This is true even of wars. When the American revolution started, only a third of the people in the colonies were in favor of it. The rest were evenly split between being against it and being indifferent. Many of those people (at least those who didn't move to Canada) were patriots by war's end. It is easy to imagine a similar quiet opinion shift over time on, say, the Michael Brown or Sandra Bland cases. 

There’s certain to be a day when “Black Lives Matter” becomes as iconic—and uncontroversial—a statement as “I Have a Dream.” Let’s hope we get there soon.

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5 Surprisingly Progressive Things Hugh Hefner Did For The Culture

From Alex Haley’s iconic Martin Luther King, Jr. interview to Dick Gregory’s big break, Hugh Hefner did it for the culture.

21 Savage: ‘I Don’t Think People Really Understand How Hard It Is to Be Black’

21 Savage recently sat down with Rolling Stone to talk about the road he has taken to get to where he is now, which includes his debut album Issa that debuted at No. 2. Savage’s road started with struggle, and although he can now count the number of M’s in his bank account (spoiler: there’s eight), there are still setbacks, most notable among them racial issues and the haters.

“I don't think people really understand how hard it is to be black,” Savage said. “Especially when you coming from nothing. In the hood, there's already a lot of hate just amongst us black people. We killin' each other and everybody else killin' us too. We poor. And the world hates us.”

Issa was a departure from Savage’s earlier works in that the rapper made an effort to diversify the topics he raps about. Tracks on the project are more socially conscious than the rapper has ever been musically; “Nothing New” in particular addresses racism and police brutality in the most biting way: “Shit getting outrageous/They treat us like slaves then lock us in cages/I used to sell dope, nigga, now I can’t vote/Popping Percocets to kill the pain, I can’t cope/Anger in my genes/They used to hang us up with ropes/Civil rights came, so they flood the hood with coke.” The rapper also mentions Martin Luther King’s assassination and includes a shout-out to Rosa Parks. Clearly, the man has substance. But Savage didn’t feel like he got the recognition he deserved.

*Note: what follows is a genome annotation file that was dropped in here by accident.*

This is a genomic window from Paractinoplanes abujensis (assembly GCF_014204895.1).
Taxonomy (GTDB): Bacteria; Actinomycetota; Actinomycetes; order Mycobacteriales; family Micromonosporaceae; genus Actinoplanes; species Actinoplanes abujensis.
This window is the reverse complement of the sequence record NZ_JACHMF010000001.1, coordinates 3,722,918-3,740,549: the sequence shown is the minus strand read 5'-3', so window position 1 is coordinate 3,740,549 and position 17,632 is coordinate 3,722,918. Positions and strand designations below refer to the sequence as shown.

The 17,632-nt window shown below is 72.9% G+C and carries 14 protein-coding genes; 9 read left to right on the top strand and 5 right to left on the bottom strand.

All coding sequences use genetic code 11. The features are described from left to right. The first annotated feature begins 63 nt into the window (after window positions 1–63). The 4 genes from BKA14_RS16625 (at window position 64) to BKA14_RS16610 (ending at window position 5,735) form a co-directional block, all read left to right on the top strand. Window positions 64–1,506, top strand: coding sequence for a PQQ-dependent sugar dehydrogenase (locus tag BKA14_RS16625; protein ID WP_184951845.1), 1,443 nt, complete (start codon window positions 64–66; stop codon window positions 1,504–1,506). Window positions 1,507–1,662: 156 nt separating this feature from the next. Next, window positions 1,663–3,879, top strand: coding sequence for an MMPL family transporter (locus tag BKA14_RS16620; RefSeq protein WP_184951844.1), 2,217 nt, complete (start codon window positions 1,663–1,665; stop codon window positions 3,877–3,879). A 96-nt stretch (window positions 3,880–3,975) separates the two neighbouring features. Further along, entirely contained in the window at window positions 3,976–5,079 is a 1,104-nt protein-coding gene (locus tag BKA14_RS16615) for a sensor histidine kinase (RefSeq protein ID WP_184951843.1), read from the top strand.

“People always say I don't ever talk about that type of shit, then when I talk about that type of shit, they do everything in their power to not talk about that song,” he explained. “They don't give me the credit. Fuck 'em.”

That “fuck ‘em” attitude extends beyond this particular issue. While he certainly took some stylistic and tonal challenges on Issa, branching out into love songs and singing, Savage admits that one of the motivations for that were the critics who say all his songs sound the same. “I made sure I made certain songs just so people couldn't say every song sound the same,” he admitted. “I was sangin’. That's what everybody else doin'. Shit. Might as well.”

But other criticisms, especially those directed at his style of rapping, are harder to combat and therefore seem to annoy the rapper a lot more. “I don't feel like nobody who they say [is] mumble rap mumbles,” he said. “They don't understand my slang or my accent. They don't know how to categorize it, 'cause it's art. They're just trying to bring it down.”

But Savage doesn’t seem too bothered. He knows he’s got plenty of fans and that he can offer them something no one else can. “They feel like I'm telling the truth—'cause I'm telling the truth,” he added. “That's why a lot of people gravitate towards me: I'm a real nigga in a fake-ass industry.”